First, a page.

MADISON, Wisconsin (AP) — A U.S. group representing atheists and agnostics has filed a federal lawsuit arguing that the Internal Revenue Service is violating the Constitution by allowing tax-exempt churches and religious organizations to get involved in political campaigns.
The Freedom from Religion Foundation argues that churches and religious organizations have become more involved in political campaigns, "blatantly and deliberately flaunting the electioneering restrictions."
The lawsuit filed Wednesday in Wisconsin cites several examples, including full-page ads that ran this fall in The New York Times and other newspapers by the Billy Graham Evangelistic Association that featured a photo of renowned evangelist Billy Graham urging Americans to vote along biblical principles. Graham met in October with Republican presidential challenger Mitt Romney and pledged to do "all I can" to help him.
The lawsuit argues that the IRS is not enforcing the federal tax code, which prohibits tax-exempt religious organizations from electioneering. Not enforcing it is a violation of equal protection rights because the same preferential treatment is not provided to other tax-exempt organizations such as the Freedom from Religion Foundation, the lawsuit contends.
The lawsuit asks that the IRS initiate legal action against any churches or religious organizations that are believed to be violating the restrictions.
For the past three years, the IRS hasn't been investigating complaints of partisan political activity by churches, leaving religious groups who make direct or thinly veiled endorsements of political candidates unchallenged.
Church attendance is part of probation for Okla. teen convicted of manslaughter in DUI crash
MUSKOGEE, Okla. (AP) — A 17-year-old from Muskogee has been sentenced to attend church for 10 years as part of his probation for a manslaughter conviction.
Tyler Alred was sentenced Tuesday in Muskogee County District Court after pleading guilty in August to first-degree manslaughter in the December 2011 auto accident that killed 16-year-old John Luke Dum.
Alred cried while apologizing to Dum's family in court and hugged Dum's father as both began to sob.
Authorities say Alred registered 0.06 and 0.07 blood-alcohol content after the crash. The legal limit is 0.08 — but Alred's amount is considered under state law to be driving under the influence of alcohol because he's underage.
Defense attorney Donn Baker said the church requirement is unusual — but he won't challenge it and that Alred currently attends church regularly.
Boston Cardinal approves archdiocese reshuffle that see parish groups sharing resources
BRAINTREE, Mass. (AP) — Cardinal Sean O'Malley on Thursday approved a plan that aims to stabilize the Boston Archdiocese's declining finances by combining its 288 parishes into 135 clusters that share staffing and resources.
The plan tries to keep parishes intact as the church deals with weak attendance, a looming priest shortage and decaying parish finances that have left 4 in 10 parishes unable to pay their bills.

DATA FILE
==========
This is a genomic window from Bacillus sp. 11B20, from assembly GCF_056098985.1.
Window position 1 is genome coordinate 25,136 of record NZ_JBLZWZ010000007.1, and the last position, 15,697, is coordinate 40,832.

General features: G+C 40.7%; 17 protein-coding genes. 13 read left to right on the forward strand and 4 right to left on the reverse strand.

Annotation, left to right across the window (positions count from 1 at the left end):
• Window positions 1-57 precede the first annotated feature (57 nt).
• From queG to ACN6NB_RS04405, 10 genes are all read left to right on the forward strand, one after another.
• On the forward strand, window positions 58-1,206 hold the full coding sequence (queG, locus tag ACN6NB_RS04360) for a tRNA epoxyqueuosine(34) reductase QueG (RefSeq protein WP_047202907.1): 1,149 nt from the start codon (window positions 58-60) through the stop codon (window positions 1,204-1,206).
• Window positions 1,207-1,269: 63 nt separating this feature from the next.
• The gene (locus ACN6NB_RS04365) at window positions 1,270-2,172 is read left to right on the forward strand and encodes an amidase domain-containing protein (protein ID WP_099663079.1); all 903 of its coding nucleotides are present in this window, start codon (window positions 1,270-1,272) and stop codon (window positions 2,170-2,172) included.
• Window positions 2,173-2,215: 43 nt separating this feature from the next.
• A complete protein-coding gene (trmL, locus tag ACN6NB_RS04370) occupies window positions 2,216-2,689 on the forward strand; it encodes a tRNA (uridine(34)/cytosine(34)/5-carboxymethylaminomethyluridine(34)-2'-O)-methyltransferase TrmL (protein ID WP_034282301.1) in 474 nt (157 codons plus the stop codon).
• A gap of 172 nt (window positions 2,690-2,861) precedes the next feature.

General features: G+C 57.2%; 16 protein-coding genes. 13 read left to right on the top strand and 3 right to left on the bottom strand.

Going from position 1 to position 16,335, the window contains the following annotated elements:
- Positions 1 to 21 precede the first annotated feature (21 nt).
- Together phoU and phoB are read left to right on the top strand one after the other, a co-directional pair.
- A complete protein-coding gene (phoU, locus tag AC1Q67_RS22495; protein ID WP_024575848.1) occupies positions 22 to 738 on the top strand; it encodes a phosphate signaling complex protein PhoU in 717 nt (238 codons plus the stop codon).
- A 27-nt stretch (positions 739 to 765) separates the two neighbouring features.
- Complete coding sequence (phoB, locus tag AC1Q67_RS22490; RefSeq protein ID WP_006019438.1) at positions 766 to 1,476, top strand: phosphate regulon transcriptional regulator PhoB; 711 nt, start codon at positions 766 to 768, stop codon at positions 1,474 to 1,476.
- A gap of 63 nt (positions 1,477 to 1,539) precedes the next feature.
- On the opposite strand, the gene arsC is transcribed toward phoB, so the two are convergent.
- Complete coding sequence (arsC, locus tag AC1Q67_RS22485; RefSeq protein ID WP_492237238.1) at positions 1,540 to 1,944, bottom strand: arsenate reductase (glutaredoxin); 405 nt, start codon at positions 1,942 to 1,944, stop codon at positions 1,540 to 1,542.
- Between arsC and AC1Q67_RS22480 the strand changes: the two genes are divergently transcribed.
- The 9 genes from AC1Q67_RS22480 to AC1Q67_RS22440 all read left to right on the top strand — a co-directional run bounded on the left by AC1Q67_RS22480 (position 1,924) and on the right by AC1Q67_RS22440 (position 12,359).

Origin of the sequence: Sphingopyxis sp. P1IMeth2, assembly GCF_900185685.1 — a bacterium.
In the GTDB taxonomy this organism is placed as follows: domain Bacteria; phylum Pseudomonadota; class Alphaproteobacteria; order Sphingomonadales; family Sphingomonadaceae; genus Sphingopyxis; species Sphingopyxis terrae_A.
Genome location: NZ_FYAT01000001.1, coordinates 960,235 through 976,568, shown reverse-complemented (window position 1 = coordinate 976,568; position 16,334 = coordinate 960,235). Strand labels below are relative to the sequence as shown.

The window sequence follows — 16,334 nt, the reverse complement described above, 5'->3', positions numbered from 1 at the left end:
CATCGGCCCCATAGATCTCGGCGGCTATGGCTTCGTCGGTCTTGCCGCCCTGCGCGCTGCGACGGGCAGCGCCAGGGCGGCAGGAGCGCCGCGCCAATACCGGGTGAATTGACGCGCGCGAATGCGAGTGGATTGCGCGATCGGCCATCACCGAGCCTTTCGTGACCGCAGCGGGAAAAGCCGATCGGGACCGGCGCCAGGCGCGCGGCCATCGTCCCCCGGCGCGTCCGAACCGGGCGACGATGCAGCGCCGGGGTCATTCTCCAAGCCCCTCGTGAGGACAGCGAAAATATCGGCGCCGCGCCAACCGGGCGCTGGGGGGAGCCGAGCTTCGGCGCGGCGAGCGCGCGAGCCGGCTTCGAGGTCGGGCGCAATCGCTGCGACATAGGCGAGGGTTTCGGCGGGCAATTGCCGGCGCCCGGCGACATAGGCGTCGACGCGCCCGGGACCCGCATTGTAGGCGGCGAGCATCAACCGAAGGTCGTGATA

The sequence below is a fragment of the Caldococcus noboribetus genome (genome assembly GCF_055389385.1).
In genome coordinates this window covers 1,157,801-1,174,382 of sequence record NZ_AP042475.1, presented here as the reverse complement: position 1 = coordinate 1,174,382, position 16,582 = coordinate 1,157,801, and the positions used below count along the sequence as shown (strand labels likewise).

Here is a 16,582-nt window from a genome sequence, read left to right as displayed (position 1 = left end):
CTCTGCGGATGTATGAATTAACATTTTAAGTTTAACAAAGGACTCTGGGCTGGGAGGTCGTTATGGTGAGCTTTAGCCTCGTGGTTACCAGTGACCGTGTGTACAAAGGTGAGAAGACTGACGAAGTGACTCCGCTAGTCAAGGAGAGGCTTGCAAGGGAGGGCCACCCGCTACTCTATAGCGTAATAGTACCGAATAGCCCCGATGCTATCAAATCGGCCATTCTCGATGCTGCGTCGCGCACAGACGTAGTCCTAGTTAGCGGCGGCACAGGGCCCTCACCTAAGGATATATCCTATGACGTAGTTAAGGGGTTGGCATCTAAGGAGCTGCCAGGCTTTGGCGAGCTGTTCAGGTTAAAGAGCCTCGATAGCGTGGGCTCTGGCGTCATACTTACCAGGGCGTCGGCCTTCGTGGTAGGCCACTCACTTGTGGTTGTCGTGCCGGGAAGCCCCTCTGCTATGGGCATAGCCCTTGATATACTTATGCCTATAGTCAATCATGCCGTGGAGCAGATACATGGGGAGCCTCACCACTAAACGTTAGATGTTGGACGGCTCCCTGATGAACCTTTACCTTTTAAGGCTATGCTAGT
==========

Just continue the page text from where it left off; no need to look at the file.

The archdiocese is banking on an ongoing evangelization drive to bring Catholics back into the pews and strengthen the local church.
Right now, just 16 percent of Catholics attend church, following a decade that saw the archdiocese battered by a clergy sex abuse scandal and widespread parish closings that permanently shuttered numerous local churches.
The clusters, or collaboratives, will consist of one to four parishes in the same geographic region, each of which will retain its legal identity. The collaborative will be led by a single pastor and run by merged clergy and layperson staffs.
Bosnian Muslims inaugurate new spiritual leader, expected to maintain moderate stance
SARAJEVO, Bosnia-Herzegovina (AP) — Bosnia's Muslims have inaugurated their new spiritual leader who will replace the man who led them for nearly two decades.
Husein Kavazovic took his post Thursday in Sarajevo as the head of the Bosnian Islamic Community, which counts more than 2 million members. He is expected to be as open-minded and devoted to the principles of so-called "European Islam" as his predecessor Mustafa Ceric was.
Ceric, who served the maximum two terms in role, led Bosnian Muslims for 19 years without allowing them to radicalize even though they were the main victims of the 1992-95 Bosnian war. His idea of European Islam is based on efforts to harmonize Islam and European secular values.
300-pound statue of Hindu god Shiva stolen from NJ temple
WAYNE, N.J. (AP) — Police say someone stole a 300-pound statue of the Hindu god Shiva from a New Jersey temple the night before the Indian new year.
The Indian Cultural Society Hindu Temple and Mahatma Gandhi Center in Wayne is planning to offer a reward for information leading to an arrest.
The statue was discovered missing Wednesday morning.
The statue, which is valued at $6,200, is made of a five-metal alloy that contains copper gold and silver.
Shiva is believed to decide whether a soul is to remain with the gods or to be reincarnated.
Temple member Sanjay Desai called the theft heartbreaking.
Pope tells elderly its beautiful to be old, that society is judged on how it treats aged
ROME (AP) — Pope Benedict XVI told a group of elderly Romans that it's "beautiful to be old" and that they still have much to offer society despite their limitations.
The 85-year-old pontiff said Monday he knows well the difficulties that come with age: He started using a cane occasionally earlier this year, and has slowed down. But his health remains robust and his schedule full. Monday, for example, took him out of the Vatican to a nearby residential home to mark Europe's year of solidarity with the elderly.
Benedict urged the residents to not look back sadly on their youth but to enjoy their age now. He said: "The quality of a society, I'd say of a civilization, is judged by how well it treats its elderly."